Public Relations is a field rich in developments and potential for growth and expansion, but also one that carries the burden of unending challenges that every generation of PR professional attempts to combat. Accessibility to news and information has increased massively and so has the availability of platforms. While it is clear that PR can and will continue its ever-changing course to reach people, a look beneath the surface brings to light a few challenges that, while not unconquerable, need to be discussed and addressed.
Building and Sustaining Credibility – With the wide reach of the internet comes the wide scope for diluted credibility. Today, in the online space, everyone is a writer, an influencer, a marketer, a blogger. While it is refreshing to see that everyone’s opinion truly counts, it is also a phenomenon that brands through their PR consultants and agencies need to watch out for. Anything from one negative review to an article claiming to be an expose, from a malicious ex employee to a careless internal stakeholder releasing sensitive information inadvertently – the possibilities are numerous for over sharing of information in a world where almost everything is shared.
This is where the focus needs to be on getting featured in reputed, legitimate publications, getting third party organisations, experts and certification bodies to verify the quality of your brand, and consistently providing facts, figures and stats to back up any claims you make in the public spectrum. Once the quality of your outreach is ensured, the volumes will inevitably follow.
Selecting the Appropriate Platforms – Spoilt for choice is what communications professionals often feel with the digital space teeming with multiple platforms. Instagram, Facebook, Twitter, WordPress, Medium, LinkedIn and even Snapchat – where does one stop? From what kind of content fits on which platform, to which channel is the best for which target audience – PR is no longer confined to press releases and the pages of newspapers and magazines. 100-word social media posts are just as important as 700-word thought leadership articles, but not everyone reads everything, and that’s what the most important factor to recognise is.
PR strategies today need to involve high levels of market research, audience segmentation and deep understanding of media channels, so much so that PR is running parallel with marketing and advertising in terms of the need for audience insight. Not only does every platform have its own audiences, with people getting increasingly tech-savvy, these platforms keep evolving in terms of their user base.
While a year or two ago, Instagram campaigns could have been targeted to only millennials, it has now become a space for subject matter experts and thought leaders to disseminate information in bite-sized chunks. Evolving from a space for amateur photographers, for instance, Instagram is now a primary platform for the best wildlife experts from National Geographic like Paul Nicklen, Brian Skerry, and independent photographer Cristina Mittermeier. The corporate world hasn’t been far behind to follow suit. So, along with carefully researched and crafted PR strategies, professionals also need to keep up with constantly changing trends.
Maintaining the Dialogue (With Minimum Risk) – Wrapped up an event, drafted a press release, sent it on to a journalist, and it’s out there for the world to see, but not to question. The 21st century isn’t quite the same when it comes to PR. The minute anyone who can be considered a brand representative posts a social media update, shares a feature, or even expresses an opinion about the most mundane of things like their favourite restaurant for biryani – a PR update has appeared for all to see and acknowledge.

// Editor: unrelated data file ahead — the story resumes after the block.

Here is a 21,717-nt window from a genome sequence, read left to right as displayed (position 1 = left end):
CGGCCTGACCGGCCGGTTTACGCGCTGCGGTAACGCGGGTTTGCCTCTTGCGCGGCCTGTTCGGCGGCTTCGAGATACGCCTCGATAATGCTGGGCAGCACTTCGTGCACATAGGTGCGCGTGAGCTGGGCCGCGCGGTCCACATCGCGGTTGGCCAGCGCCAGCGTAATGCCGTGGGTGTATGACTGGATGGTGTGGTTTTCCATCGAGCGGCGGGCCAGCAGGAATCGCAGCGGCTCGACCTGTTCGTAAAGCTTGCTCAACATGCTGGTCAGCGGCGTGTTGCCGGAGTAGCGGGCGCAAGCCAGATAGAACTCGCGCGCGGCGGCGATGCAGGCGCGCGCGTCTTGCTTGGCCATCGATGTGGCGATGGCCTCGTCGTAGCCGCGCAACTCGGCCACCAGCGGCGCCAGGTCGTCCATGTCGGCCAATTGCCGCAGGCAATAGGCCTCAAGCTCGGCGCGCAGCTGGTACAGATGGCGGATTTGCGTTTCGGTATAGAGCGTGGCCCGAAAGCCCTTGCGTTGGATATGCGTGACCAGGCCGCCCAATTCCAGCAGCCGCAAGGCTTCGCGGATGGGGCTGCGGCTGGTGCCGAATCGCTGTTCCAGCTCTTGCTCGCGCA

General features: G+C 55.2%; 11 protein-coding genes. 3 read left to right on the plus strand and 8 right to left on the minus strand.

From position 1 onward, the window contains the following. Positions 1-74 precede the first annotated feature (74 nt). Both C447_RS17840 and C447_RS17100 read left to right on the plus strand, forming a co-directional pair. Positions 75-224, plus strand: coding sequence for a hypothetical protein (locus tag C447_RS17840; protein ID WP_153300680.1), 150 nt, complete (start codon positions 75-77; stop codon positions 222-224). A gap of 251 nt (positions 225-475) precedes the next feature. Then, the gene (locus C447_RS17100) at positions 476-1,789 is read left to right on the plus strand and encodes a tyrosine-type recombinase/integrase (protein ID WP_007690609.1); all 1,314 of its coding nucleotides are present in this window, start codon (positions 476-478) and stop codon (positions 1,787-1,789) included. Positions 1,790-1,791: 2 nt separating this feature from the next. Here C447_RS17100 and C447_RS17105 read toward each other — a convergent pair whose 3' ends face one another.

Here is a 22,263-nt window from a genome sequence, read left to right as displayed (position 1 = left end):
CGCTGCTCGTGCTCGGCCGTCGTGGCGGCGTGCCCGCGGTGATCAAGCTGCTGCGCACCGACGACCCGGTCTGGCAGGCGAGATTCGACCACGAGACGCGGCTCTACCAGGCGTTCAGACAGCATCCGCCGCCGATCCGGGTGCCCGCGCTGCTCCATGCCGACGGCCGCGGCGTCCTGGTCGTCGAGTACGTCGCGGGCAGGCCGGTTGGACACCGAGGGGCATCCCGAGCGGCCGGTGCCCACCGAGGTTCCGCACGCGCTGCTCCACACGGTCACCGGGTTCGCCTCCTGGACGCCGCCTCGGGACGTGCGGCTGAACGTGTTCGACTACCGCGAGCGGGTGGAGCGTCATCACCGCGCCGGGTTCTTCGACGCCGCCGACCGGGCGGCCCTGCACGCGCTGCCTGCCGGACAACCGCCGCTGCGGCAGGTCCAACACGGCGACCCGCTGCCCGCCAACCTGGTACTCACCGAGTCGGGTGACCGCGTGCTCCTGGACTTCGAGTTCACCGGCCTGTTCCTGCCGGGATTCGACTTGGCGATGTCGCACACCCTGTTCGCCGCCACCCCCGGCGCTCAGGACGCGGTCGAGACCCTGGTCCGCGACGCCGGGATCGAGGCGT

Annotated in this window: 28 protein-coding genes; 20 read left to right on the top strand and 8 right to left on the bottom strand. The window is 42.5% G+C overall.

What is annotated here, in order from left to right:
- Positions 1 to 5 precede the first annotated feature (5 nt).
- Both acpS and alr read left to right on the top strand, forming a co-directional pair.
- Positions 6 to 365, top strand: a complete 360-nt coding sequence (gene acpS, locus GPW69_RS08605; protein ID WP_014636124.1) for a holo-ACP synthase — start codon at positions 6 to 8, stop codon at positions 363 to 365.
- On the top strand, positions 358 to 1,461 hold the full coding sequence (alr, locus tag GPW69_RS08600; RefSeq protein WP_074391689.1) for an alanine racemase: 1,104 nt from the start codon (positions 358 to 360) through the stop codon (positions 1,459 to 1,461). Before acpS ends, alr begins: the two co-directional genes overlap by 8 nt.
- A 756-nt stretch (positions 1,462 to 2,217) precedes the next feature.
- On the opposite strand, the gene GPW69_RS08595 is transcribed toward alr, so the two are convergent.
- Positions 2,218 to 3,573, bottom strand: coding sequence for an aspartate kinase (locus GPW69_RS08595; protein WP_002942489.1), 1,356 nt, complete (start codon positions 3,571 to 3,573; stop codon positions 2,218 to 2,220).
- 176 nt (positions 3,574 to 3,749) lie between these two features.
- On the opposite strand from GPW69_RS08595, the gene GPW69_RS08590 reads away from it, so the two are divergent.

The person who is posting can be a brand leader or an employee of the organization, but what ensues is a stream of responses, comments and questions from consumers that need to be handled and answered in a timely manner, effectively, and yet without saying the wrong thing or divulging too much information.
This is why social media accounts of at least the brand representatives, ambassadors and senior management should be handled by a PR consultancy to avoid any sort of discrepancy or carelessness from the brand’s side.
Measuring the Impact – Today, more than ever before, most clients ask PR consultancies and consultants to demonstrate the impact of campaigns and initiatives. This demonstration needs to be preferably in monetary terms. Media impressions are no longer enough to reassure brands that their PR strategy is on track. From attribution to leads generated, and even leads nurtured and closed, the demand for measurable ROI parameters is steadily rising. Some of these parameters are:
- Unique users
- Traffic from referral sources (social media, specific stories, search)
- Traffic from specific activities (contributed content, landing pages)
- Time spent on site
- Bounce rate
- Leads generated
- Leads closed
The good news here is that with every demand, there are brilliant minds at work to create a steady supply of softwares and tools. From Google Analytics to CRM systems and tracking programs like HootSuite and Adobe Analytics, it is imperative today for PR professionals to be well-versed in all the latest tools. However, at the outset, of utmost importance is a clear goal that will tell you which metrics you need to measure – this in turn will help narrow in on the right softwares.
What makes the world of PR such an attractive space? Possibly the fact that it is dynamic, fast-changing and therefore a realm that, by virtue of its objective and functions, encourages continuous learning. The digital space has transformed the PR business and thrown it further into the public spectrum than ever before, further emphasising the need for constant countering of challenges. For, with great visibility, comes greater accountability.